Airiz C's Reviews > Harlequin Valentine

Harlequin Valentine by Neil Gaiman
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Jun 25, 11

bookshelves: graphic-novel, surreal, horror, fantasy, dark-humor, gaimanic-disorder
Recommended for: readers who like weird romances, readers familiar with Comedia dell'arte/Brit Pantomime

Would you give your heart to someone for Valentines’ Day—literally? Neil Gaiman’s buffoonish Harlequin certainly will. In this romantically twisted re-imagining of Comedia dell’Arte and the British Pantomime, Gaiman once again proved that he is a wizard of storytelling. Couple that with John Bolton’s adroit hands with a palette of colors and what you get is a little literary treasure that will leave a lingering feeling in you after you turn the last page.

Harlequin Valentine follows the story of the Harlequin, who nails his heart to the door as a valentine gift for his Columbine, Missy. The contrast between the characters is like black and white: Harlequin is very romantic and fickle, while his Columbine is practical and sensible. Bolton’s amazing depiction of the juxtaposition is spot-on, since his illustrations really resonate with the personalities of the characters. I like how he blends some bright photo-realism to his actual paintings and contrast them with the subdued backdrop. Columbine tries to figure out what she will do to the heart as she puts it in a sandwich bag; Harlequin meanwhile stalks her and falls more deeply in love. The storyline becomes more interesting as it becomes peppered with characters from the Comedia and the Pantomime, including Doctor and Pantaloon, and of course Pierott. This is like role-assigning actually, since the Harlequin only thinks of the characters in the people he is encountering during his little adventure.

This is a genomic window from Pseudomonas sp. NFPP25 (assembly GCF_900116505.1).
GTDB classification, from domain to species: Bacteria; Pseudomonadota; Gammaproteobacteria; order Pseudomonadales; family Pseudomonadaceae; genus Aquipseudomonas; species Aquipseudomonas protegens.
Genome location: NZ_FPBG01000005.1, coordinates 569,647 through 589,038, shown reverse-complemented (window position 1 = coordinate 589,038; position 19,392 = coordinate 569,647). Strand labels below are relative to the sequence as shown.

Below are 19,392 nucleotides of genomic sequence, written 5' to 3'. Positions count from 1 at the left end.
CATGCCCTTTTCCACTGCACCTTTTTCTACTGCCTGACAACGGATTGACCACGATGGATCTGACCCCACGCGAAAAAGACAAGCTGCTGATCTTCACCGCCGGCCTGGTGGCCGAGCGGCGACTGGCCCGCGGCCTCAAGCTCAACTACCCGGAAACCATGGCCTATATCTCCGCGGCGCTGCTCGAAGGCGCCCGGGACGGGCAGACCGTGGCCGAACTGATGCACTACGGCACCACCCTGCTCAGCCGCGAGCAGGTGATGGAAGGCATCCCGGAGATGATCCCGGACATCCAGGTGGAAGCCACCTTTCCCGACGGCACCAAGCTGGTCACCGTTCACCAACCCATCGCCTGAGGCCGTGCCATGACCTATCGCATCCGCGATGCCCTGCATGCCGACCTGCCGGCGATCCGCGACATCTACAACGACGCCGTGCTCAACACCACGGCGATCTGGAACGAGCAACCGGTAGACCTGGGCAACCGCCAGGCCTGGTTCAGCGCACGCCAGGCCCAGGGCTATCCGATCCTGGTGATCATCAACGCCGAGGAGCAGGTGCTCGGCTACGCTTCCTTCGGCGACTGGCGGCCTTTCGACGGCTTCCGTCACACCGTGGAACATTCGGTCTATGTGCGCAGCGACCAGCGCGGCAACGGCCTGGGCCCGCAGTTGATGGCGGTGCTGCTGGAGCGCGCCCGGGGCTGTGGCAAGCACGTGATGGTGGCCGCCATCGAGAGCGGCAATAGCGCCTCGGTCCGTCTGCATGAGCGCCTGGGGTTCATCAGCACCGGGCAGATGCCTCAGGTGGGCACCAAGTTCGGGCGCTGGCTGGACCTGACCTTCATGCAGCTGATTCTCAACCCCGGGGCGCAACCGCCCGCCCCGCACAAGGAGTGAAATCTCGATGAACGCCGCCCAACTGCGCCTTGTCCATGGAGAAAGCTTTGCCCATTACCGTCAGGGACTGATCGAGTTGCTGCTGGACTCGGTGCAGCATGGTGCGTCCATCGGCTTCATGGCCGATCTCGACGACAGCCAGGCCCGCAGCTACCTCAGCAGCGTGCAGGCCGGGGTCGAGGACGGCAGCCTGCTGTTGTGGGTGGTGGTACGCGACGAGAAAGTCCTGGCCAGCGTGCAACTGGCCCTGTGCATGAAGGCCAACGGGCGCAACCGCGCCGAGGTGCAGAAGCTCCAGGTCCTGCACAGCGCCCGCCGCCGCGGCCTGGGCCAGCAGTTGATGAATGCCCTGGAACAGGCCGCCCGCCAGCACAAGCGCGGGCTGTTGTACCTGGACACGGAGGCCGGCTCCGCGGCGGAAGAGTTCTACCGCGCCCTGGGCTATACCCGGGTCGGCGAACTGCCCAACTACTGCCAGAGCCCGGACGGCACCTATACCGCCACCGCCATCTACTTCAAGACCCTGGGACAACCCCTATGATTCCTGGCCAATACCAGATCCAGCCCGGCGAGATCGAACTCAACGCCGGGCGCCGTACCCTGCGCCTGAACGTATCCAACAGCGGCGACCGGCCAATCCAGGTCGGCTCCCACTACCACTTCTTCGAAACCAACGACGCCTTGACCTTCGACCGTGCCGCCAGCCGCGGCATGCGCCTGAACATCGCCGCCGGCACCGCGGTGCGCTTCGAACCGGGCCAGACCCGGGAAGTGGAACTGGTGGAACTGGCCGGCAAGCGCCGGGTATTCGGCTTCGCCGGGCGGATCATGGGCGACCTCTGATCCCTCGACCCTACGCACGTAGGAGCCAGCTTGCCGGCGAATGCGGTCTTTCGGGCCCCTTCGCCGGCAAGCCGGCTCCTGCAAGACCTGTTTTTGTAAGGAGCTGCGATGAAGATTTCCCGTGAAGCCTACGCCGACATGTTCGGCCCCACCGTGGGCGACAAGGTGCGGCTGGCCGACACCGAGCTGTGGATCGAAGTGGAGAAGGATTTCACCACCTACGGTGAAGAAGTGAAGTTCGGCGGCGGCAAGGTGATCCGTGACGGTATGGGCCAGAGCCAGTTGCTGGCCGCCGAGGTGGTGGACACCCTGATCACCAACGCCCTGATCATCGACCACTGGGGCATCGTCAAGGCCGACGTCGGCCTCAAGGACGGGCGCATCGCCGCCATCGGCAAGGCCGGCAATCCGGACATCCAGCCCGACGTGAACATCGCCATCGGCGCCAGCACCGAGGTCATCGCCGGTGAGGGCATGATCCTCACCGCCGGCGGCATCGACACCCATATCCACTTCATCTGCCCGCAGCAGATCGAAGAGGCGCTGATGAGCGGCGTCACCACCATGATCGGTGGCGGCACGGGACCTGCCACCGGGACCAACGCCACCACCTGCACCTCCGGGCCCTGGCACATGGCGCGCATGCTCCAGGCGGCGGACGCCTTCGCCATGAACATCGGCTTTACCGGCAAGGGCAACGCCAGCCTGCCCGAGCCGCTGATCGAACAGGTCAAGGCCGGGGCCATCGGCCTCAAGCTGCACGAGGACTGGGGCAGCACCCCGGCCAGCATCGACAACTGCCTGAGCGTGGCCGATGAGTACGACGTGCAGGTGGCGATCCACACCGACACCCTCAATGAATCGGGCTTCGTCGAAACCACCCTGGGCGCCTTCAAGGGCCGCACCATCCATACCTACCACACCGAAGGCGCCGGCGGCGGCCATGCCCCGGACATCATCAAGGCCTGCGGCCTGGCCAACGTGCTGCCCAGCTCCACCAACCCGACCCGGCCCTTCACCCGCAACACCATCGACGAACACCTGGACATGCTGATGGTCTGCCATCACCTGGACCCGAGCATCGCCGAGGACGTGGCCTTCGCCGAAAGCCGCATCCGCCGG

I’ve read Gaiman’s longer works, and what I’ve noticed is that he has different attitudes in writing them compared to the short stories. His novels are riveting, leaving an ecstatic hangover to those who read them. Mostly Gaiman takes time in unveiling all the parts of the story, like carefully putting down the parts in the safe places in the middle of a mine field and guiding the readers to them. He said so himself, he’s not the kind of writer who pens stories that should be done in one-sitting. In writing short stories he is quite the opposite—brevity after all doesn’t favor that process. He deftly builds the plot with a touch of elegance, yet in the end drops it with a bomb that will leave the readers reeling at the end. It’s not the “I’m shocked” kind of bomb though—it’s the “It’s effect is still on me” kind. For something so short, the effect is surprisingly long-term.

That’s the effect of Harlequin Valentine on me.

I think this will be not enjoyed by people who are not entirely familiar with the Comedia/Pantomime. Even if there's a comprehensive sort-of guide that came with this format, I think readers will still be confused.

Anyway, as for the whole idea of "switches" (spoilery so I'll say nothing more than that), I'm not sure if this is the first story where he applied that concept. I mean, I've seen it in American Gods and a short film, who knows if there's an earlier work where he used that? Not that it's much an issue of originality. It's still his idea though. *shrugs*

Four stars for a great read.
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